Poll: Hogan leads Jealous in governor's race by double-digits -- by Erin Cox and Scott Clement: "Maryland Gov. Larry Hogan (R) has a considerable lead over Democratic challenger Ben Jealous and is supported by slightly more than half of likely voters, according to a poll released Tuesday... The poll raises questions about whether Jealous can expand his appeal beyond the progressive base that elected him in a six-way primary." [WashPost]
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BUSINESS BRIEFS: Activist investor Carl Icahn says he won’t solicit votes against the Cigna-Express Scripts merger [WSJ] Brookfield Asset Management secures option to buy land under 666 Fifth from Kushner Companies [TheRealDeal] Marc Benioff's Salesforce owns $1 billion worth of other companies [BusinessInsider] To land high-flying financial firm Carlyle, Stephen Green's SL Green Realty Corp. made huge concession [CrainsNewYork] Lease buyout pays for Leon Black’s Apollo Global Management's move [NYPost] Why Israel Stopped All Attempts by Chinese Companies to Buy Local Insurers [Calcalist] Roman Abramovich proceeds with NYC townhouse construction [PageSix] Blockchain Entrepreneur Moshe Hogeg Agrees to Buy Jerusalem Football Club, Report Says [Calcalist]
Ari Emanuel’s Endeavor backs data firm -- by David McCabe: "Data firm Applecart said Monday that it had raised $6 million from investors led by Hollywood powerhouse Ari Emanuel... In addition to Emanuel's Endeavor, investors include Palantir co-founder Joe Lonsdale, Aspect Ventures, former Yelp SVP Michael Stoppelman and Infinite Computer Solutions founder Sanjay Govil... While Applecart is seen as a right-leaning firm, it has also worked for Democrats it feels align with its views on policy. “We don’t really care what someone’s party label is," said Co-CEO Sacha Samotin." [Axios]
The Les Moonves Nightmare Enters a New Phase -- by William Cohan: "Whether Moonves stays or goes is tangential to the real drama at CBS, which is actually unfolding in a Wilmington, Delaware, courtroom. That’s where Andre Bouchard, the chancellor of the Court of Chancery, is presiding over the preliminary phases of the ongoing legal dispute between CBS and National Amusements Inc., the holding company for the powerful Redstone family... The race is on to figure out what will come first: the October trial, or Shari’s decision to fire the remaining CBS directors that are defying her wishes." [VanityFair]
PROFILE: Love brought him, a nation fascinated him: NYTimes' Tehran reporter — by David Beard: "New York Times correspondent Thomas Erdbrink's Farsi skills, earnest nature, longevity in the country, marriage to an Iranian and status as a "neutral" outsider — not American, Israeli or British — aids him as he talks to citizens at the dried-up River of Life in Istafan, the shrine to beloved poet Hafez in Shiraz or the street currency trading market in Tehran. (One trader pulls out stacks of dollars to show his admiration for the U.S. currency and its "In God We Trust" motto. “Dollars are the best,” he tells Erdbrink. “You should always buy them.”)" [Poynter]
MEDIA WATCH: After 16 Stormy Years, Israel's Channel 10 Due to Go Off the Air — Nati Tucker: "Over its 16-year lifetime, it survived multiple financial crises... Now that Antitrust Commission chief Michal Halperin has approved a merger, rival broadcaster Reshet will be swallowing it up. The only surviving remnant will be Channel 10’s news division... Its backers were some of the biggest names in Israeli business at the time, including Yossi Maiman and Alfred Akirov... A year later... Ron Lauder invested in the broadcaster and two years later the Israeli-American Hollywood producer Arnon Milchan joined him. All told, shareholders lost some 1.6 billion shekels on Channel 10." [Haaretz]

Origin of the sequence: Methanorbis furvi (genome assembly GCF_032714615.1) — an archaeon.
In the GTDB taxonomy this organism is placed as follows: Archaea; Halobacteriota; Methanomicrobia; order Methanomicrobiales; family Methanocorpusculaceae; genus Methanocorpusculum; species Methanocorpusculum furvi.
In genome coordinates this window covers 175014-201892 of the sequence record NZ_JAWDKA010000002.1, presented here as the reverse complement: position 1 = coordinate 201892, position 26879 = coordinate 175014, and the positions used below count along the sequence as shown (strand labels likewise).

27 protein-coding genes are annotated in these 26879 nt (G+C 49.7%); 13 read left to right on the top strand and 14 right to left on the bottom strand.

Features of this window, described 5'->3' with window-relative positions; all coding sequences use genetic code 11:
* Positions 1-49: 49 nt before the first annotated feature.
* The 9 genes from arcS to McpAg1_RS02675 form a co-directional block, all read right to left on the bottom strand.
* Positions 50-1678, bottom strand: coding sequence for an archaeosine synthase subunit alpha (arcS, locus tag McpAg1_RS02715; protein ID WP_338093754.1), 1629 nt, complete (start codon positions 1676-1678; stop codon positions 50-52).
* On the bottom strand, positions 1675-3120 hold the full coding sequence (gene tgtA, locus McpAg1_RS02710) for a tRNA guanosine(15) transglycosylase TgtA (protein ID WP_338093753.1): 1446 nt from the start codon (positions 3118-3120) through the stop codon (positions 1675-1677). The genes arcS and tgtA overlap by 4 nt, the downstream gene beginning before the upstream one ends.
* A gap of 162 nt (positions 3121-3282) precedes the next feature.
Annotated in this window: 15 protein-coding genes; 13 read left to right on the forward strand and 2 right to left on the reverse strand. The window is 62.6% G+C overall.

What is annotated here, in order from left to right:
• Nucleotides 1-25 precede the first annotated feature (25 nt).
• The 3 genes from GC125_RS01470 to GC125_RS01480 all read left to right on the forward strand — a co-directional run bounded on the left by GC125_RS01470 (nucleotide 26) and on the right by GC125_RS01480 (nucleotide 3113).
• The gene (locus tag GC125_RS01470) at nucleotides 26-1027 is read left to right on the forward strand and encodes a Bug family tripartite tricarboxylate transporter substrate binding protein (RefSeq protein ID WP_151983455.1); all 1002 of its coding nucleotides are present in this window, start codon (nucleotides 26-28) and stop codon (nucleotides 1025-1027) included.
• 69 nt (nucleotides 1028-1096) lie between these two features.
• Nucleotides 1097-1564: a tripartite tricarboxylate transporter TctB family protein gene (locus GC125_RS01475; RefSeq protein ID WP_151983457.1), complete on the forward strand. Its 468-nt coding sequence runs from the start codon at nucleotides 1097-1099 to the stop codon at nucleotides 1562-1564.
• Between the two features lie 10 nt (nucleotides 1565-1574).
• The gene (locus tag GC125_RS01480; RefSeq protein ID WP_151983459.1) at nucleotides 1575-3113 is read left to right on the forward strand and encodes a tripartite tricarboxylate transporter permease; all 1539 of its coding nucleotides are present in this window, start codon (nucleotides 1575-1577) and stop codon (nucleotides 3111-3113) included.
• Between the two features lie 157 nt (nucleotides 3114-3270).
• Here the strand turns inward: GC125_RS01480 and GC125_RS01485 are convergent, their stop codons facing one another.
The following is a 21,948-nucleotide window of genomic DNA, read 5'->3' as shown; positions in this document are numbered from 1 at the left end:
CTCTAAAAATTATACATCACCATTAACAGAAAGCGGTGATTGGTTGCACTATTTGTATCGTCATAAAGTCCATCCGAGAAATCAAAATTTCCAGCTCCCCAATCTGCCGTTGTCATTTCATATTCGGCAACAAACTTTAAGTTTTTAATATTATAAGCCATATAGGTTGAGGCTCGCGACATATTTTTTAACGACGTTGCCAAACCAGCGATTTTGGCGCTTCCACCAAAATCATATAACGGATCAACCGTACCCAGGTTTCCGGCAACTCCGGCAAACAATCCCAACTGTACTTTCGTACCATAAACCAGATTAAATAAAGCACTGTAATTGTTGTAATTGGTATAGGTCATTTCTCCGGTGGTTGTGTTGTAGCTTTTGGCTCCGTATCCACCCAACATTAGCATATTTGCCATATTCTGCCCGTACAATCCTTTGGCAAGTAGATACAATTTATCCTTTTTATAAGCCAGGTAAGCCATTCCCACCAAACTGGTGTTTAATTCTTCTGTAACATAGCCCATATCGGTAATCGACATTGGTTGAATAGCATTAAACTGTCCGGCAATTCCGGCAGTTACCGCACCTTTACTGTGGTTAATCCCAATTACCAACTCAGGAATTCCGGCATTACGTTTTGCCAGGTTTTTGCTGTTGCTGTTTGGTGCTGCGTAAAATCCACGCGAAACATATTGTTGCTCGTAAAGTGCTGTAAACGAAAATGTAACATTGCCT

Israeli Consul General in New York Dani Dayan shares his experience visiting the U.S. Virgin Islands: "My most thrilling encounter in St. Thomas was the opportunity to delve further into my lifelong hobby of exploring old and unique Jewish communities, searching for inspiration in synagogues and cemeteries... Despite a hugely positive experience with American Jews, where I have been struck by the community’s strength and depth, unfortunately my experiences have not been as singularly affirming as my time in St Thomas..." [Tablet]
SCENE THE OTHER NIGHT: Honor the “Brick-and-Mortar SoundCloud” in the Hamptons — by H. W. Vail: "Each summer, the Apollo in the Hamptons gala swings the pendulum of power out east for one evening, all to benefit Harlem’s Apollo Theater. [Ronald] Perelman’s outsize presence across the entertainment, business, and media worlds makes for an evening that is almost preposterously glamorous... as he did this past weekend, to mix with the likes of Jimmy Fallon, Robert Downey Jr., Lloyd Blankfein, and Robert Kraft... Even Robert Kraft couldn’t resist standing up and dancing to Sting’s perfect performance of “Every Breath You Take” and “Message in a Bottle.”
"The only A-list name missing from the event, in the end, was the host himself. At the beginning of the show, a member of Perelman’s team explained to the crowd that he had come down with a bacterial infection and was being treated at Weill Cornell Medicine." [VanityFair]
BIRTHDAYS: Attorney General of New Jersey (2002-2003) and Chairman of the Port Authority of New York and New Jersey (2011-2014), David Samson turns 79... President of the Hampton Synagogue and former Board member of the UJA Federation-New York, Carol Levin... Member of the New York State Assembly and Chapter President of the National Association of Jewish Legislators, Charles D. Lavine turns 71... Director of the Department of Neurosurgery and Professor of Neurosurgery, Ophthalmology, Oncology and Biomedical Engineering at Johns Hopkins, Henry Brem, M.D. turns 66... US District Court Judge in South Carolina, he previously served as President of the Columbia (SC) Hebrew Benevolent Society and the Jewish Historical Society of South Carolina, Judge Richard Mark Gergel turns 64... Turkish-born economist and professor at Harvard's Kennedy School of Government, he is also the joint editor-in-chief of the academic journal Global Policy, Dani Rodrik turns 61...
Professor, author and political analyst, he is the director of the Politics Forum at Georgetown's School of Public Policy, he previously served as Jewish outreach director for Marco Rubio, Martin J. Sweet turns 48... Former AIPAC and Republican Jewish Coalition staffer, he ran in the 2018 primary to be the Republican candidate for Congress in the 10th District of Illinois, Jeremy Wynes turns 39... Russian-born political strategist, investment banker and attorney, he is currently the chief political analyst at Sinclair Broadcast Group after a ten week stint in the Trump White House, Boris Epshteyn turns 36... Ukrainian-born actress, she moved to Los Angeles at the age of seven and has appeared in dozens of films, Mila Kunis turns 35... Ryan Smith... Dylan Cooper... Tim Carney...